The Serotonin Receptors: An Overview and Their Importance in Psychedelic Research

From constipation to cognition, serotonin receptors play many roles in addition to the psychedelic effect.


The continuing and growing interest in psychedelic drug research is bringing serotonin receptors to the forefront of interest for scientists as well as laypeople. There is much more to understanding serotonin receptors and psychedelics than just the well-known 5-HT2A receptor that is known to elicit the psychedelic effect.

PSR has published articles discussing how the entourage effect observed with cannabis compounds may also be at work with psychedelics. Because the entourage effect of psychedelics may involve more than 5-HT2A and the different compounds found in naturally occurring organisms like psychedelic mushrooms (aka magic mushrooms), it is helpful to look at the whole family of serotonin receptors for a better understanding.

Keep in mind the common thread that connects serotonin receptors and psychedelics. Not only do serotonin receptors have a high affinity for the neurotransmitter serotonin, but the chemical structure of many psychedelics is similar to serotonin. For example, Figure 1 shows the chemical structure of serotonin along with three psychedelic compounds. Therefore, understanding how serotonin receptors work is critical to understanding how psychedelic compounds work.

Figure 1: The chemical structures of serotonin, psilocybin, DMT, and LSD. Note the indoleamine structure in serotonin that is also present in the psychedelic compounds. This similarity is one reason some psychedelics have an affinity for serotonin receptors. Other reasons may include allosteric modulation and the entourage effect.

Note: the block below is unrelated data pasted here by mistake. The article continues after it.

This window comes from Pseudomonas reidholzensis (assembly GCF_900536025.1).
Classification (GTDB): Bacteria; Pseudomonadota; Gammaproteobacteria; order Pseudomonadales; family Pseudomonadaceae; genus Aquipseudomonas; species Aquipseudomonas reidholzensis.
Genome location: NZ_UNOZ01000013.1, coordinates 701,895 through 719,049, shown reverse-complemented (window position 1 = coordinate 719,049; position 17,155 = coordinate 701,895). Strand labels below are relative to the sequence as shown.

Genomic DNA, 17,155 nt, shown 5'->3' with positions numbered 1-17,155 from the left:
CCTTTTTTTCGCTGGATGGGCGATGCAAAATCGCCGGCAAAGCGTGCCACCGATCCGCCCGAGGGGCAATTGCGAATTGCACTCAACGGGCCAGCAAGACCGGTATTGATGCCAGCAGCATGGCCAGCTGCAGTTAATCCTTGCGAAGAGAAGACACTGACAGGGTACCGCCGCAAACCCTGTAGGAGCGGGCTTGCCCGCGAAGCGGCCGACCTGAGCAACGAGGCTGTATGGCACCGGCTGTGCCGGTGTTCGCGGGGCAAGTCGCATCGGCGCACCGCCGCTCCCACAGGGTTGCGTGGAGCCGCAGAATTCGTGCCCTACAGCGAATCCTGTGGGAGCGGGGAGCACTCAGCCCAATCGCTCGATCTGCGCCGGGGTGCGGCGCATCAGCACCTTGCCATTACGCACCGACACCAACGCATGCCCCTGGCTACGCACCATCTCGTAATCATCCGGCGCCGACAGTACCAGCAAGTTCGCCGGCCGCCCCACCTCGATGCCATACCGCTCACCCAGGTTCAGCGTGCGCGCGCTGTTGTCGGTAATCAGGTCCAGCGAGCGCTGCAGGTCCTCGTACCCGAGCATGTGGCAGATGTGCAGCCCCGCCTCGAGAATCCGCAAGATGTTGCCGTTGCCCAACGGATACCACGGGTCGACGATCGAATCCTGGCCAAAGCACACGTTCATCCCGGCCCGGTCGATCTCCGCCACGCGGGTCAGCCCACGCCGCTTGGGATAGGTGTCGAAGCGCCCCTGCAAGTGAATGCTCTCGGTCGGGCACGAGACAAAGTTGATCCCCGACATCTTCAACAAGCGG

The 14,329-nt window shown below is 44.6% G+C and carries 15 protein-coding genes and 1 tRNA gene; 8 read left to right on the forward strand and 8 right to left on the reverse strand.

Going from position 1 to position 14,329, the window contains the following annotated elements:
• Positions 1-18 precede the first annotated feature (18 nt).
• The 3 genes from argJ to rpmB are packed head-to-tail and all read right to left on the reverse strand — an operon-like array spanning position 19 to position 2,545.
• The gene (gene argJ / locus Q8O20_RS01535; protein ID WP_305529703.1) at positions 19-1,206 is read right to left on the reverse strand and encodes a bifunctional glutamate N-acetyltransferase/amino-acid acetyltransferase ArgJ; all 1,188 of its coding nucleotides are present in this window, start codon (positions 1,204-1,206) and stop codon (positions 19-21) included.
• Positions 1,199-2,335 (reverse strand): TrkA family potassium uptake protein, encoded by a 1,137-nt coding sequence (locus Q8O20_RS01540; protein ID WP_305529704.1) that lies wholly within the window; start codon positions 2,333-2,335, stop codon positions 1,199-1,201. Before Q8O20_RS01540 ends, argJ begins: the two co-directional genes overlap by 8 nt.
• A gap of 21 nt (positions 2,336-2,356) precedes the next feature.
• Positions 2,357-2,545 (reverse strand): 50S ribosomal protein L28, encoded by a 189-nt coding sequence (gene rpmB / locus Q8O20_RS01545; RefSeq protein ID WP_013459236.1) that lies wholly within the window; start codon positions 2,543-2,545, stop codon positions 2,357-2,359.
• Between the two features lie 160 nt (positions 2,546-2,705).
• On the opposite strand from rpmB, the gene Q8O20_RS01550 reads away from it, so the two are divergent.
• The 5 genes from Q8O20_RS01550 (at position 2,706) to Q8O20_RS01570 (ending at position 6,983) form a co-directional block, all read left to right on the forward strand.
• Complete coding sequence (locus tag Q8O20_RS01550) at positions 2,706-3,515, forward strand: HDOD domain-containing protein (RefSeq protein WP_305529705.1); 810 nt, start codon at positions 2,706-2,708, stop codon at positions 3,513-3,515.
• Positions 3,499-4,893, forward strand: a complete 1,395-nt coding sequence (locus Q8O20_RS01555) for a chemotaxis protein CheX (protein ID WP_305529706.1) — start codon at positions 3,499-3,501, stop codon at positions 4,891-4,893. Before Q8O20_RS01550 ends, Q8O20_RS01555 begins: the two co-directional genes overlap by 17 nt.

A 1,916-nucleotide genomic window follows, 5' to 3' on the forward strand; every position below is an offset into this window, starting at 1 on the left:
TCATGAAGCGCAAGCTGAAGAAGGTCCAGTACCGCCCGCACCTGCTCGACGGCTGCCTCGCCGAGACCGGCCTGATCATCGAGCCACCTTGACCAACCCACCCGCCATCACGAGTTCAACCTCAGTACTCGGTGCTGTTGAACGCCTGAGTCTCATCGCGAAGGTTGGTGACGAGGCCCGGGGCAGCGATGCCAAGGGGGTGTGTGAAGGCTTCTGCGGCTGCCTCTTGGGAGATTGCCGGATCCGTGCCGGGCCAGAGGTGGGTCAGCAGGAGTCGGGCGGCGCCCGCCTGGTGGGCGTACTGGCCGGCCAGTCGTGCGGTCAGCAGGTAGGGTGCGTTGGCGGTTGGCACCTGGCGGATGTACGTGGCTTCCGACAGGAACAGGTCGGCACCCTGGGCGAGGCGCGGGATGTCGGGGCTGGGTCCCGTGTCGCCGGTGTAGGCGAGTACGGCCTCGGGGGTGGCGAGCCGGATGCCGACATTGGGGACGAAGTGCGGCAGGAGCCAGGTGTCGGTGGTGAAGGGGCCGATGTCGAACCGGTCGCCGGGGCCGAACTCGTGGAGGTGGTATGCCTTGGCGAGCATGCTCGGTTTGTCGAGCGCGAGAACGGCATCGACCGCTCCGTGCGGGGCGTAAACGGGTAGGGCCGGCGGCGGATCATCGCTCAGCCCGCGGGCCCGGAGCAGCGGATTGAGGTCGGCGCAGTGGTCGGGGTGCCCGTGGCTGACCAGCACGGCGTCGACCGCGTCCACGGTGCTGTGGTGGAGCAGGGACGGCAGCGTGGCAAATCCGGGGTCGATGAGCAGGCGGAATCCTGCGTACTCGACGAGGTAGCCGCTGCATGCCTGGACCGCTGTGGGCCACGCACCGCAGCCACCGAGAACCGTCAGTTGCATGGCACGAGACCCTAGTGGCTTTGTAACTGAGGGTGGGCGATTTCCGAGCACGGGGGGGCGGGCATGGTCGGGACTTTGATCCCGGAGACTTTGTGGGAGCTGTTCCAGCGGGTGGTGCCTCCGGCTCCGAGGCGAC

Serotonin Receptors are G Protein-Coupled Receptors

Serotonin receptors belong to a family known as GPCRs or G protein-coupled receptors.1 GPCRs are membrane proteins that are responsible for mediating most of the cellular responses to hormones and neurotransmitters. They are also involved in vision, smell, and taste.

GPCRs have a basic form consisting of seven membrane-spanning alpha-helices (Figure 2). The helices are separated by alternating sections of the receptor that form intracellular and extracellular loops.1 Although GPCRs share many similarities, each is unique in terms of the signaling pathways they use, other receptors with which they interact, and the regulatory processes they support.

Figure 2: A cartoon representation of the basic structure of a GPCR receptor showing the seven protein helices that span the cell membrane.2

The Importance of Allosteric Modulation

Researchers studying drug development often use GPCRs in conjunction with small molecules called allosteric modulators.3 These molecules do not bind to the primary binding site (aka the orthosteric site) on GPCRs, but rather an alternate binding site (the allosteric site). When this binding occurs, the receptor changes conformation (i.e. changes shape). This changes how the GPCR interacts with a different molecule (also called a ligand) at the orthosteric site.

An allosteric modulator comes in handy, for example, when binding a ligand directly to the orthosteric site causes unwanted side effects. Positive allosteric modulators (PAMs) increase the response of the receptor and negative allosteric modulators (NAMs) reduce responsiveness. There are also neutral allosteric modulators that bind to the allosteric site but have no effect on binding at the orthosteric site. These neutral allosteric molecules can be used when researchers want to block the allosteric site.

Getting to Know the 14 Serotonin Receptors

Here is a list of the known serotonin GPCRs along with some general information about each one.4,5

  • 5-HT1A – This was the first serotonin receptor cloned and characterized by researchers. It is found densely populating the limbic areas in the brain, particularly in the hippocampus, lateral septum, cortices, and the dorsal and median raphe nuclei. The levels of 5-HT1A binding sites are almost non-existent in the cerebellum and basal ganglia. The 5-HT1A receptor may have roles in anxiety, the action of selective serotonin reuptake inhibitor (SSRI) drugs, schizophrenia, Parkinson’s disease, addiction, protection against ischemic brain damage.